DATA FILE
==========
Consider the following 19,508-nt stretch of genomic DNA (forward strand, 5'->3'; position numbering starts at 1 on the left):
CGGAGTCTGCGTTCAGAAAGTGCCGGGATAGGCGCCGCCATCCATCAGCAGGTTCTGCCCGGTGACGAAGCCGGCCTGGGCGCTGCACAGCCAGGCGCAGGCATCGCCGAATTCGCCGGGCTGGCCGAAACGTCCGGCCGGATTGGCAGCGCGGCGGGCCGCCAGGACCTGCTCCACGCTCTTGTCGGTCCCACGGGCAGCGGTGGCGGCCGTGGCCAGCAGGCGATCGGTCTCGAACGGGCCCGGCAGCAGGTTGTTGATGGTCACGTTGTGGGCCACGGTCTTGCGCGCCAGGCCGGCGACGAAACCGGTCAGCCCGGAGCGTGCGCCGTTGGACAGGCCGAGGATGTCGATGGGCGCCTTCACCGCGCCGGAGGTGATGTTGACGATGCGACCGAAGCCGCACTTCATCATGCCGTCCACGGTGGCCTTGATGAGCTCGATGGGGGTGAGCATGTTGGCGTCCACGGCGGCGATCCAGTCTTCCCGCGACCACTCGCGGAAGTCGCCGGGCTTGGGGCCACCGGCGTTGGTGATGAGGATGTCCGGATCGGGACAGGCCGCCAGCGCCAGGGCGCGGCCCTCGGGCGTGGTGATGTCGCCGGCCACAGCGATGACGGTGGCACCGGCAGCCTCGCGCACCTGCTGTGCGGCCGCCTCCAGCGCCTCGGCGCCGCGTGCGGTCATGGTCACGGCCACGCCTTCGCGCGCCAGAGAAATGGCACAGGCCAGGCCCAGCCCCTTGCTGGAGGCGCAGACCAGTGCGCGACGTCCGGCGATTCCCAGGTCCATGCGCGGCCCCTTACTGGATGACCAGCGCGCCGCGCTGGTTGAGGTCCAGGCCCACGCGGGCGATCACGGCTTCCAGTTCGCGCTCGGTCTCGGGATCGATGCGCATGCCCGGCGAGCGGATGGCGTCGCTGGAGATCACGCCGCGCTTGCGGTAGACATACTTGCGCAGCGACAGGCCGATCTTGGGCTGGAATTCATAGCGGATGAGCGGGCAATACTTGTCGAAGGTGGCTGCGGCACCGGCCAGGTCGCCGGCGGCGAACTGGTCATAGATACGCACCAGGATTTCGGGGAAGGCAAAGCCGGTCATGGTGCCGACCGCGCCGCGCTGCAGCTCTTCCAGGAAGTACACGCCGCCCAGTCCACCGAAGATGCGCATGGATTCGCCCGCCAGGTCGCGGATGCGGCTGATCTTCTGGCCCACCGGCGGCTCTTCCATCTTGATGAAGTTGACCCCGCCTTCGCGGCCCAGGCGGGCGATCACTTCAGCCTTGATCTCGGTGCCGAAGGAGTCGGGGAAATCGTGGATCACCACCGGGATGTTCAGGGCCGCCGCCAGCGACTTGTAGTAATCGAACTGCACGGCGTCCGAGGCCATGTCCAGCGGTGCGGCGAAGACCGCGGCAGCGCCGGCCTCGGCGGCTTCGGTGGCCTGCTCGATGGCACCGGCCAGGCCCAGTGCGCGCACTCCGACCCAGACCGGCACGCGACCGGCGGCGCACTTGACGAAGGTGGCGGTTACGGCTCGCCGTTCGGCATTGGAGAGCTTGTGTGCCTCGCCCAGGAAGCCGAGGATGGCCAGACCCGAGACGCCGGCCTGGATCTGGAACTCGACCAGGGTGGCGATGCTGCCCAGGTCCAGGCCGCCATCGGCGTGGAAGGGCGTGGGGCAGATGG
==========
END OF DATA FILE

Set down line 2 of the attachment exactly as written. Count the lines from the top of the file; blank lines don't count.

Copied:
CGGAGTCTGCGTTCAGAAAGTGCCGGGATAGGCGCCGCCATCCATCAGCAGGTTCTGCCCGGTGACGAAGCCGGCCTGGGCGCTGCACAGCCAGGCGCAGGCATCGCCGAATTCGCCGGGCTGGCCGAAACGTCCGGCCGGATTGGCAGCGCGGCGGGCCGCCAGGACCTGCTCCACGCTCTTGTCGGTCCCACGGGCAGCGGTGGCGGCCGTGGCCAGCAGGCGATCGGTCTCGAACGGGCCCGGCAGCAGGTTGTTGATGGTCACGTTGTGGGCCACGGTCTTGCGCGCCAGGCCGGCGACGAAACCGGTCAGCCCGGAGCGTGCGCCGTTGGACAGGCCGAGGATGTCGATGGGCGCCTTCACCGCGCCGGAGGTGATGTTGACGATGCGACCGAAGCCGCACTTCATCATGCCGTCCACGGTGGCCTTGATGAGCTCGATGGGGGTGAGCATGTTGGCGTCCACGGCGGCGATCCAGTCTTCCCGCGACCACTCGCGGAAGTCGCCGGGCTTGGGGCCACCGGCGTTGGTGATGAGGATGTCCGGATCGGGACAGGCCGCCAGCGCCAGGGCGCGGCCCTCGGGCGTGGTGATGTCGCCGGCCACAGCGATGACGGTGGCACCGGCAGCCTCGCGCACCTGCTGTGCGGCCGCCTCCAGCGCCTCGGCGCCGCGTGCGGTCATGGTCACGGCCACGCCTTCGCGCGCCAGAGAAATGGCACAGGCCAGGCCCAGCCCCTTGCTGGAGGCGCAGACCAGTGCGCGACGTCCGGCGATTCCCAGGTCCATGCGCGGCCCCTTACTGGATGACCAGCGCGCCGCGCTGGTTGAGGTCCAGGCCCACGCGGGCGATCACGGCTTCCAGTTCGCGCTCGGTCTCGGGATCGATGCGCATGCCCGGCGAGCGGATGGCGTCGCTGGAGATCACGCCGCGCTTGCGGTAGACATACTTGCGCAGCGACAGGCCGATCTTGGGCTGGAATTCATAGCGGATGAGCGGGCAATACTTGTCGAAGGTGGCTGCGGCACCGGCCAGGTCGCCGGCGGCGAACTGGTCATAGATACGCACCAGGATTTCGGGGAAGGCAAAGCCGGTCATGGTGCCGACCGCGCCGCGCTGCAGCTCTTCCAGGAAGTACACGCCGCCCAGTCCACCGAAGATGCGCATGGATTCGCCCGCCAGGTCGCGGATGCGGCTGATCTTCTGGCCCACCGGCGGCTCTTCCATCTTGATGAAGTTGACCCCGCCTTCGCGGCCCAGGCGGGCGATCACTTCAGCCTTGATCTCGGTGCCGAAGGAGTCGGGGAAATCGTGGATCACCACCGGGATGTTCAGGGCCGCCGCCAGCGACTTGTAGTAATCGAACTGCACGGCGTCCGAGGCCATGTCCAGCGGTGCGGCGAAGACCGCGGCAGCGCCGGCCTCGGCGGCTTCGGTGGCCTGCTCGATGGCACCGGCCAGGCCCAGTGCGCGCACTCCGACCCAGACCGGCACGCGACCGGCGGCGCACTTGACGAAGGTGGCGGTTACGGCTCGCCGTTCGGCATTGGAGAGCTTGTGTGCCTCGCCCAGGAAGCCGAGGATGGCCAGACCCGAGACGCCGGCCTGGATCTGGAACTCGACCAGGGTGGCGATGCTGCCCAGGTCCAGGCCGCCATCGGCGTGGAAGGGCGTGGGGCAGATGG